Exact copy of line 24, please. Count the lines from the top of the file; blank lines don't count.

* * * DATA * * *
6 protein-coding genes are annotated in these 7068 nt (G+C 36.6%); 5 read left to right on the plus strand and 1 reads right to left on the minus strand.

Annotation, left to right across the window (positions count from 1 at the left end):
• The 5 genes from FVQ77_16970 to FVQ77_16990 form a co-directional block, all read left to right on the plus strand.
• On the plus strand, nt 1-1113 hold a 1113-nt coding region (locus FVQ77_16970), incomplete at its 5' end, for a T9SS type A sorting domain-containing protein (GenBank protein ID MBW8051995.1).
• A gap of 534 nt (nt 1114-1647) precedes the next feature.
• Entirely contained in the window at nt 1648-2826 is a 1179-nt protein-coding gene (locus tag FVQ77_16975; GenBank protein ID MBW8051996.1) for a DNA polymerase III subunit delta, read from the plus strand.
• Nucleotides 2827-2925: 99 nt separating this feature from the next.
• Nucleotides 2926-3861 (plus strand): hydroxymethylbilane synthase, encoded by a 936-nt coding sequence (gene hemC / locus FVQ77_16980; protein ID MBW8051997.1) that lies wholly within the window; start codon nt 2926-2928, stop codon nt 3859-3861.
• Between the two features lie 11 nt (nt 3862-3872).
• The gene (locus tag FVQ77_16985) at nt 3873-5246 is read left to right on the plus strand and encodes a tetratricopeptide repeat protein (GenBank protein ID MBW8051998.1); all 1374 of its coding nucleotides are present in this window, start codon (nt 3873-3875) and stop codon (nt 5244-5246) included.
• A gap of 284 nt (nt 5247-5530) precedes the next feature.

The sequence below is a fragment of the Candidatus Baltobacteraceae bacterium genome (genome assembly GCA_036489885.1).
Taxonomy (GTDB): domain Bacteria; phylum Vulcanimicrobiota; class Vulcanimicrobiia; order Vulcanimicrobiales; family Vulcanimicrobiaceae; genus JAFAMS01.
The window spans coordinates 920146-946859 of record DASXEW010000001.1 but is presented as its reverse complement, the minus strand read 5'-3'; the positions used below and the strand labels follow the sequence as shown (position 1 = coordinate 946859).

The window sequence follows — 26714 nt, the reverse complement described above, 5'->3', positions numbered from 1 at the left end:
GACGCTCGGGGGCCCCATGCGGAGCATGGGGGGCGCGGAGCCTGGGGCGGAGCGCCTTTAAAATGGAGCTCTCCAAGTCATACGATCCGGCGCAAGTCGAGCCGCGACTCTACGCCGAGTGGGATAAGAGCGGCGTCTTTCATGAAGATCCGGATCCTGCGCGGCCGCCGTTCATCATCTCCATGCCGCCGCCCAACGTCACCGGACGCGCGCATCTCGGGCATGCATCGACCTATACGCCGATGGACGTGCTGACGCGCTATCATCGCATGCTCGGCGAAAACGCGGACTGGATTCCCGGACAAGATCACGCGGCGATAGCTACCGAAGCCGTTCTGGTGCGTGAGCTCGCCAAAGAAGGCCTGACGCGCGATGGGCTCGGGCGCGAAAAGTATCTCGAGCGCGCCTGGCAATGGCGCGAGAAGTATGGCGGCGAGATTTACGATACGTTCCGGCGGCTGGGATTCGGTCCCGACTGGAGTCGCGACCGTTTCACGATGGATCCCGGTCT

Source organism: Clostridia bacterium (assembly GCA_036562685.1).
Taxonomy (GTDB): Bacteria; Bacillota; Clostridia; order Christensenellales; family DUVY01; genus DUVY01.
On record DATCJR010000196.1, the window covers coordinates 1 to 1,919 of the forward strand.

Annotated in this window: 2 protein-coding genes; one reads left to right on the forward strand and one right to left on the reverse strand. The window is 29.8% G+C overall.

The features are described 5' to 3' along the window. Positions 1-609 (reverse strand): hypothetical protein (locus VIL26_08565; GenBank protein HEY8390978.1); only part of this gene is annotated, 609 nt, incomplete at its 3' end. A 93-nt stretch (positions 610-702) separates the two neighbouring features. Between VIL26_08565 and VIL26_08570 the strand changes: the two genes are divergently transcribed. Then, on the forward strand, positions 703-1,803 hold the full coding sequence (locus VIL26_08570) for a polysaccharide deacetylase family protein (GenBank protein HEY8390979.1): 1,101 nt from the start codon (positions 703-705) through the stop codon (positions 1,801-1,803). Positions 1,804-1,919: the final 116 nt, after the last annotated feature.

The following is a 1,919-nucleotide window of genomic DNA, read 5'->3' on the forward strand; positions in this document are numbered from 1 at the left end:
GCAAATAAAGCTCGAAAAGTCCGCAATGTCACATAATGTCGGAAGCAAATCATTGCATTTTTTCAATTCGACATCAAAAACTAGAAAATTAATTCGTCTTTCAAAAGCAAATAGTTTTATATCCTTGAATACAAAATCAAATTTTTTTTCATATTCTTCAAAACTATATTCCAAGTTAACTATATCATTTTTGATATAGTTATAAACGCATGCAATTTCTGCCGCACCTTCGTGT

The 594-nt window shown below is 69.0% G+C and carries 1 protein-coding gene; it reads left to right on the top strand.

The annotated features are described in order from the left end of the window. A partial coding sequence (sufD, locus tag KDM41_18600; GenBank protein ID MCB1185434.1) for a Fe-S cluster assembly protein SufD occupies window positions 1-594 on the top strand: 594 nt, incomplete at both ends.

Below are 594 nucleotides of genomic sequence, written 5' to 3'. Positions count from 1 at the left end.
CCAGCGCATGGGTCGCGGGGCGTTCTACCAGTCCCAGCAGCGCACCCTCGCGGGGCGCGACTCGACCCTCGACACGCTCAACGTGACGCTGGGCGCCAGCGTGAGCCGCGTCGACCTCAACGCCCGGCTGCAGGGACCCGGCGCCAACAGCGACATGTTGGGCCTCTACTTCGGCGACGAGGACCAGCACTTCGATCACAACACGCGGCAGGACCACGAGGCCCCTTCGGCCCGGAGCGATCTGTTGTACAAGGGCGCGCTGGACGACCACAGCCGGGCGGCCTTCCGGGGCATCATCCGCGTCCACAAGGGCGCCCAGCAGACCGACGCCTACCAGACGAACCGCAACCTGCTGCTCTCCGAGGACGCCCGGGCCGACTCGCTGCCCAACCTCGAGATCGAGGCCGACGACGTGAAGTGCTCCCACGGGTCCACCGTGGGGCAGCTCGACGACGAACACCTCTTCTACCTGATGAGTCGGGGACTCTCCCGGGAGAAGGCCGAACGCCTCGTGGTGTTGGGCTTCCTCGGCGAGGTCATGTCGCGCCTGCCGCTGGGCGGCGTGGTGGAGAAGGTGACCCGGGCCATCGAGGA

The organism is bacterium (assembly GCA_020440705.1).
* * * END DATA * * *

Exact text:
The 594-nt window shown below is 69.0% G+C and carries 1 protein-coding gene; it reads left to right on the top strand.